Although I definitely know a few who fit your instincts pretty well ;)

That's a really good point about the AI policy experts not being sure where to aim their efforts, so how would activists know where to aim theirs? Effective traditional activism needs clear targets and outcomes. A couple of points on the slightly more positive end supporting activism.

  1. At this early stage we are at where very few people are even aware of the potential of AI risk, could raising public awareness be a legitimate purpose to actvism? Obviously when most people are aware and on board with the risk, then you need the effectiveness at changing policy you discussed.
  2. AI activists might be more likely to be EA aligned, so optimistically more likely to be in that small percentage of more focused and successful activists?
Comment by NickLaing on Why I'm suss on wellbeing surveys · 2023-03-18T09:16:31.342Z · EA · GW

First I don't agree with your assumption that hunter gatherers might are likely their wellbeing the same as ours now. The best proxy we might have for "hunter gatherers" today is poorer, less developed countries. People in those  countries have on average have lower average wellbeing than richer countries. My assumption would be in the other direction, that hunter gatherers would most likely rate their wellbeing lower than we would today. 

I don't really understand your argument in this paragraph "Is the difference in WELLBYs significant enough to justify the hundreds of trillions of dollars and hours of effort and suffering (and negative WELLBYs) that have gone (and continue to go) into technological, economic and cultural development to give us our modern lives?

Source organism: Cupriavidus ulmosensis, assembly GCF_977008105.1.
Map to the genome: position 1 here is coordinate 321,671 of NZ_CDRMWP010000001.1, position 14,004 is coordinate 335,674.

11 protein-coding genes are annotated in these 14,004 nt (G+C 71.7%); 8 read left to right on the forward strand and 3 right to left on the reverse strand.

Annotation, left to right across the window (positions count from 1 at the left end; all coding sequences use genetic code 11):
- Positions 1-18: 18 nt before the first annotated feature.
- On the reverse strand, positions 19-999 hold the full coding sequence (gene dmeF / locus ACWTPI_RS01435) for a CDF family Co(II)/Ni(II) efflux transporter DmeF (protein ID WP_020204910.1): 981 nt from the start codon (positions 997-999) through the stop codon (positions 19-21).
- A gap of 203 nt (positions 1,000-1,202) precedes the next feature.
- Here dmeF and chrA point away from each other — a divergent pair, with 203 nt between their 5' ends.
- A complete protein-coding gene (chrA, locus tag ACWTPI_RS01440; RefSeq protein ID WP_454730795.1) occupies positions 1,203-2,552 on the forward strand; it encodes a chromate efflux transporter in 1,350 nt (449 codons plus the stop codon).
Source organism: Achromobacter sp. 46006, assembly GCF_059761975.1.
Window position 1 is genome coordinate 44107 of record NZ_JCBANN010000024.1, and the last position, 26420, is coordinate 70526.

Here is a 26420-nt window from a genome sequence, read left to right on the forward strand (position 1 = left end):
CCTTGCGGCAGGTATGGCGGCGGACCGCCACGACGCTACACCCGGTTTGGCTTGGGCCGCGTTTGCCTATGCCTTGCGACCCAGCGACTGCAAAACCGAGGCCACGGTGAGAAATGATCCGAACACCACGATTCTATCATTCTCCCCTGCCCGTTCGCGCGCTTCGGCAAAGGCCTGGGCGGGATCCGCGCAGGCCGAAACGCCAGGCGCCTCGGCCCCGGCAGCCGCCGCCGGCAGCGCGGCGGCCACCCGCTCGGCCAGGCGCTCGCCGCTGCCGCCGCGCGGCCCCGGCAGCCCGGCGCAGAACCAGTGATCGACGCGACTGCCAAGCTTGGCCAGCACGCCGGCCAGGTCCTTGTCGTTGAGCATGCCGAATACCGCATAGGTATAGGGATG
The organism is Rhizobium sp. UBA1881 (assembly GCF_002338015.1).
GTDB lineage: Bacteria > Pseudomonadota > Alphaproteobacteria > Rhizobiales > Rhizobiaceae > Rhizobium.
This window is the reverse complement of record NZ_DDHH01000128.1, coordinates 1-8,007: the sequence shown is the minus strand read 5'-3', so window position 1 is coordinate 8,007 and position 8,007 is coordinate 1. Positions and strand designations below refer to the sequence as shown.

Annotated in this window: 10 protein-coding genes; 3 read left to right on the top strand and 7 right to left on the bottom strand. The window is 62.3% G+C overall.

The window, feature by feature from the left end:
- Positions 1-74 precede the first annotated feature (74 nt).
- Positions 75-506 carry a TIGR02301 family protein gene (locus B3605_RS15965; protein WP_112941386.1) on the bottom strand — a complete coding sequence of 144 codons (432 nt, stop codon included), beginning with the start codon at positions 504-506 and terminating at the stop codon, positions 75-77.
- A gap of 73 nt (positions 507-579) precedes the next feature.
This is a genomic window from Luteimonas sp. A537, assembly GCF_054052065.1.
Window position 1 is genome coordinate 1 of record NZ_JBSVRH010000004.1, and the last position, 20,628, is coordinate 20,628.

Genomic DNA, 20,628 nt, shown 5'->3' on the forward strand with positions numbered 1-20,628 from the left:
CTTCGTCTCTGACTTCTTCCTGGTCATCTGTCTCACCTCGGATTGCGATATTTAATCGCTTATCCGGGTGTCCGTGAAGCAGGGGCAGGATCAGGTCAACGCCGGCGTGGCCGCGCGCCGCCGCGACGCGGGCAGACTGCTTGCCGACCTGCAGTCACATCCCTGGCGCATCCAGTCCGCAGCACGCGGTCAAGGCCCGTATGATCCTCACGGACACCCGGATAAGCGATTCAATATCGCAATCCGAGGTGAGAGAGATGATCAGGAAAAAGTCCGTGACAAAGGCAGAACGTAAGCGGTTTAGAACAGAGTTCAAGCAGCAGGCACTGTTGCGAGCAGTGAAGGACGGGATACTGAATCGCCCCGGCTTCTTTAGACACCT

The answer surely is a resounding yes! If the hunter gatherers rated their wellbeing lower than us and our wellbeing has improved, then surely all that effort into "technological economic and cultural development" is completely worth it!

Comment by NickLaing on Pros and Cons of boycotting paid Chat GPT · 2023-03-18T09:03:20.525Z · EA · GW

Wow that's a great point Sanjay I love it and agree! I've even thought about writing something about AI activism like "Does AI safety need activists as much as alignment researchers?" but its not my field. It's weird to me that there doesn't seem to already be a strong AI safety activist movement. I feel like the EA community supports activism fairly well, but perhaps a lot of the skills and personal characteristics of those working within the AI safety community don't lean in the activist direction? Don't know nearly enough about it to be honest.

Comment by NickLaing on Can we trust wellbeing surveys? A pilot study of comparability, linearity, and neutrality · 2023-03-18T07:24:52.049Z · EA · GW

Thanks for this, it is interesting and important.

I don't however think these issues with point estimates are biggest problem with wellbeing research, these issues are important yes for calibration, but a bigger problem is whether reported increases in wellbeing after an intervention are real or biased. I have said this before, apologies for being a stuck record.

These two biases which don't necessarily affect point estimates (like you discuss above) but affect before and after measurements...

  1. Demand/ courtesy bias. Giving higher wellbeing score after the intervention because you think that is what the researcher wants.

  2. "Future hope" bias. Giving higher scores after any intervention, thinking (often rationally and correctly) that the positive report will make you more likely to get other, even different types of help in future. This could be a huge problem in surveys among the poor but there's close to no research on it.

These might be hard to research and are undrafted, but I think it is important to try.

We should keep in mind though these two bias don't only affect wellbeing surveys, but to some degree any self reported survey, for example the majority of give directly's data.